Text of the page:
Monday, September 28, 2015

Getting ready for our move

 The Alaska State Library will join the Archives, Historical Collections, and Museum in the Kashevaroff State Library, Archives, and Museum next spring. Although our move is months away, it's never too early to start planning.
Father Andrew P. Kashevaroff State Library, Archives, and Museum during construction.
The exterior of SLAM is mostly complete. Crews are working on the interiors and on landscaping the courtyard now.

One of the first decisions we made was to split our staff into two main teams, one in charge of the collections, including the books, periodicals, microfilm, and maps, and one responsible for the offices, like the files, furniture, supplies, and other paraphernalia that make an office run smoothly. This division allows our small staff to focus on more manageable pieces of the move rather than needing to be involved in everything. It's a lesson we learned from the Alaska State Museum's move last summer.

We've also been working on de-cluttering our lives. That means going through old files, sending reams of paper to recycling, dumping broken equipment, and surplussing unnecessary furniture. Much of the furniture will move with us to the new building, but not everything. Since the work spaces in SLAM will conform to the Alaska space standards, we all need to consolidate our work areas. We're having a contest to find the oldest unnecessary paperwork in our files.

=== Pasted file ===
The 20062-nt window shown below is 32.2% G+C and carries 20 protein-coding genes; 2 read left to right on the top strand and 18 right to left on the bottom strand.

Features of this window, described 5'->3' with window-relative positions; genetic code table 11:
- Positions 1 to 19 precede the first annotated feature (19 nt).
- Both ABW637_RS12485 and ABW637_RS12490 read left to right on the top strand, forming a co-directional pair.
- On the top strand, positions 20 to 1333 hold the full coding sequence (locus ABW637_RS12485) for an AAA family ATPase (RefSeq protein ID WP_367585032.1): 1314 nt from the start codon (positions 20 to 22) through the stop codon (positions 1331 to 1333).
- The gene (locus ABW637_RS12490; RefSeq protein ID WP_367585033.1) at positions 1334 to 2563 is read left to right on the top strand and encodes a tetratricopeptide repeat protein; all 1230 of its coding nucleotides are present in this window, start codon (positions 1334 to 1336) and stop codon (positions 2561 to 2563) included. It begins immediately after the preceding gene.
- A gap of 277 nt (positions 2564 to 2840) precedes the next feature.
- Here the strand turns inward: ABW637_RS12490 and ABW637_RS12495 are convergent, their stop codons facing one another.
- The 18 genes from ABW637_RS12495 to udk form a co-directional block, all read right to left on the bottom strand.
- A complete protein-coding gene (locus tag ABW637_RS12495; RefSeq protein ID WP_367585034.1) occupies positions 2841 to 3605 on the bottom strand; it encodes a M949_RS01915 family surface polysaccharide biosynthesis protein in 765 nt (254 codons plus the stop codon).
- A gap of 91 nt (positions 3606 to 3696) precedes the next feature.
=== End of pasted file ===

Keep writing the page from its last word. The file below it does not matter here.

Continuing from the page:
Although not the oldest we've found, this triplicate form for ILL statistics from 1992 did not make the cut to come over to SLAM with us.

The downsizing effort extends to our collections, which we've weeded extensively. For non-library folks, that means removing outdated or little-used materials from the library collection to make room for new stuff. We had held onto VHS and cassette collections but finally decided it was time to get rid of the non-Alaskan ones.

Since Murphy's Law is always in effect, we've had two big influxes to our library recently. The first is a large collection from the Department of Transportation library in Fairbanks. The DOT library consists of 22,500 items and was previously housed at Mather Library at University of Alaska Fairbanks. Although not everything will come here to the Alaska State Library, it is still a significant collection that will get integrated. The second is a reference collection from the Alaska State Museum. When the Museum closed last year, its reference collection was boxed up and put into storage. This collection consists of museology and Alaska history materials that will be particularly relevant to patrons of SLAM. We're excited to introduce both these collections in our new space.